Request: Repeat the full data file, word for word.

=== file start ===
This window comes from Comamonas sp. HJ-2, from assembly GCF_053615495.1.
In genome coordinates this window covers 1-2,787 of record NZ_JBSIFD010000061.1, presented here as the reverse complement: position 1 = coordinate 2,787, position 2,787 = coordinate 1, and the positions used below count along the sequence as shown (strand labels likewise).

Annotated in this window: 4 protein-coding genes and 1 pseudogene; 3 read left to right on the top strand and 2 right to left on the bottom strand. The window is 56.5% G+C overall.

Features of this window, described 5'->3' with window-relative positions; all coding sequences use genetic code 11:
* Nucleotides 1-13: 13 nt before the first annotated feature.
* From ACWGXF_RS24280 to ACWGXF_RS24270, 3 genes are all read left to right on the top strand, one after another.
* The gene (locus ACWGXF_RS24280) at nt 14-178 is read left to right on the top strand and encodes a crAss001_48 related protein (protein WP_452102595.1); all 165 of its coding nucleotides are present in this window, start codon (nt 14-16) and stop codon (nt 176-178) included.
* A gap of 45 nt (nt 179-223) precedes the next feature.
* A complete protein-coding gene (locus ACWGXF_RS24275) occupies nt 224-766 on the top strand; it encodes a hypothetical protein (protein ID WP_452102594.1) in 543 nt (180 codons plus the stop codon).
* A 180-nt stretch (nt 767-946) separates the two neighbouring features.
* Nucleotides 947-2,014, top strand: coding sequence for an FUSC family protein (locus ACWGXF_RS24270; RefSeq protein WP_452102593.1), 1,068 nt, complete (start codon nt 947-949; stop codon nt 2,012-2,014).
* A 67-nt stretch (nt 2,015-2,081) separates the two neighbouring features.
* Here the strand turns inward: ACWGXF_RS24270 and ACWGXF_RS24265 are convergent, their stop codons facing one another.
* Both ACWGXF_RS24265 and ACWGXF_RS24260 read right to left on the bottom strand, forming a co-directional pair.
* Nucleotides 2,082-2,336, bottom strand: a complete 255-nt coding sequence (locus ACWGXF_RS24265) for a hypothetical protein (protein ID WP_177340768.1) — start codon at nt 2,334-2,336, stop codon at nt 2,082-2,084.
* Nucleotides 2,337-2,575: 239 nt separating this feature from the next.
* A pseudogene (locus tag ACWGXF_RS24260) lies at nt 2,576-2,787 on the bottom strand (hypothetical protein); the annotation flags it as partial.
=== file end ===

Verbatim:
This window comes from Comamonas sp. HJ-2, from assembly GCF_053615495.1.
In genome coordinates this window covers 1-2,787 of record NZ_JBSIFD010000061.1, presented here as the reverse complement: position 1 = coordinate 2,787, position 2,787 = coordinate 1, and the positions used below count along the sequence as shown (strand labels likewise).

Annotated in this window: 4 protein-coding genes and 1 pseudogene; 3 read left to right on the top strand and 2 right to left on the bottom strand. The window is 56.5% G+C overall.

Features of this window, described 5'->3' with window-relative positions; all coding sequences use genetic code 11:
* Nucleotides 1-13: 13 nt before the first annotated feature.
* From ACWGXF_RS24280 to ACWGXF_RS24270, 3 genes are all read left to right on the top strand, one after another.
* The gene (locus ACWGXF_RS24280) at nt 14-178 is read left to right on the top strand and encodes a crAss001_48 related protein (protein WP_452102595.1); all 165 of its coding nucleotides are present in this window, start codon (nt 14-16) and stop codon (nt 176-178) included.
* A gap of 45 nt (nt 179-223) precedes the next feature.
* A complete protein-coding gene (locus ACWGXF_RS24275) occupies nt 224-766 on the top strand; it encodes a hypothetical protein (protein ID WP_452102594.1) in 543 nt (180 codons plus the stop codon).
* A 180-nt stretch (nt 767-946) separates the two neighbouring features.
* Nucleotides 947-2,014, top strand: coding sequence for an FUSC family protein (locus ACWGXF_RS24270; RefSeq protein WP_452102593.1), 1,068 nt, complete (start codon nt 947-949; stop codon nt 2,012-2,014).
* A 67-nt stretch (nt 2,015-2,081) separates the two neighbouring features.
* Here the strand turns inward: ACWGXF_RS24270 and ACWGXF_RS24265 are convergent, their stop codons facing one another.
* Both ACWGXF_RS24265 and ACWGXF_RS24260 read right to left on the bottom strand, forming a co-directional pair.
* Nucleotides 2,082-2,336, bottom strand: a complete 255-nt coding sequence (locus ACWGXF_RS24265) for a hypothetical protein (protein ID WP_177340768.1) — start codon at nt 2,334-2,336, stop codon at nt 2,082-2,084.
* Nucleotides 2,337-2,575: 239 nt separating this feature from the next.
* A pseudogene (locus tag ACWGXF_RS24260) lies at nt 2,576-2,787 on the bottom strand (hypothetical protein); the annotation flags it as partial.